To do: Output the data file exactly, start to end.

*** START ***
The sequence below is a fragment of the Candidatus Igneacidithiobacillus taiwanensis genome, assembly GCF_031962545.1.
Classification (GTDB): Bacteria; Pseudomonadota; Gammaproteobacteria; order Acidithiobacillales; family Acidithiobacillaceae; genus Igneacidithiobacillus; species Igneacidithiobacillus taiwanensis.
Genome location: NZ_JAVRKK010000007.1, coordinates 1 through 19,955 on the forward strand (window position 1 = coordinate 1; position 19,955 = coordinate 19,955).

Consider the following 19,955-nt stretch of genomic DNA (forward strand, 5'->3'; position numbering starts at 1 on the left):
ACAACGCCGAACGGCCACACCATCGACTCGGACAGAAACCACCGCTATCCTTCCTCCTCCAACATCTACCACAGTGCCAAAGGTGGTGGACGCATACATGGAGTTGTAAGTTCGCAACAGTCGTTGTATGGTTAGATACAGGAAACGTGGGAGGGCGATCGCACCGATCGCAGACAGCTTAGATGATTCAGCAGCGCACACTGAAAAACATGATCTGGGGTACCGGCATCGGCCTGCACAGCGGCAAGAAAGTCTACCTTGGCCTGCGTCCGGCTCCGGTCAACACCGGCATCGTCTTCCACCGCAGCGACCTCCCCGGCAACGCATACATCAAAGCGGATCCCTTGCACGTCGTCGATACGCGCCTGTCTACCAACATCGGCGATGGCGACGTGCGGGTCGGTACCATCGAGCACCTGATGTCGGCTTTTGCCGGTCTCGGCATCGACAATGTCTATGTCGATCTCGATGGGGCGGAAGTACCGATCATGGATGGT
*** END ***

The sequence below is a fragment of the Candidatus Igneacidithiobacillus taiwanensis genome, assembly GCF_031962545.1.
Classification (GTDB): Bacteria; Pseudomonadota; Gammaproteobacteria; order Acidithiobacillales; family Acidithiobacillaceae; genus Igneacidithiobacillus; species Igneacidithiobacillus taiwanensis.
Genome location: NZ_JAVRKK010000007.1, coordinates 1 through 19,955 on the forward strand (window position 1 = coordinate 1; position 19,955 = coordinate 19,955).

Consider the following 19,955-nt stretch of genomic DNA (forward strand, 5'->3'; position numbering starts at 1 on the left):
ACAACGCCGAACGGCCACACCATCGACTCGGACAGAAACCACCGCTATCCTTCCTCCTCCAACATCTACCACAGTGCCAAAGGTGGTGGACGCATACATGGAGTTGTAAGTTCGCAACAGTCGTTGTATGGTTAGATACAGGAAACGTGGGAGGGCGATCGCACCGATCGCAGACAGCTTAGATGATTCAGCAGCGCACACTGAAAAACATGATCTGGGGTACCGGCATCGGCCTGCACAGCGGCAAGAAAGTCTACCTTGGCCTGCGTCCGGCTCCGGTCAACACCGGCATCGTCTTCCACCGCAGCGACCTCCCCGGCAACGCATACATCAAAGCGGATCCCTTGCACGTCGTCGATACGCGCCTGTCTACCAACATCGGCGATGGCGACGTGCGGGTCGGTACCATCGAGCACCTGATGTCGGCTTTTGCCGGTCTCGGCATCGACAATGTCTATGTCGATCTCGATGGGGCGGAAGTACCGATCATGGATGGT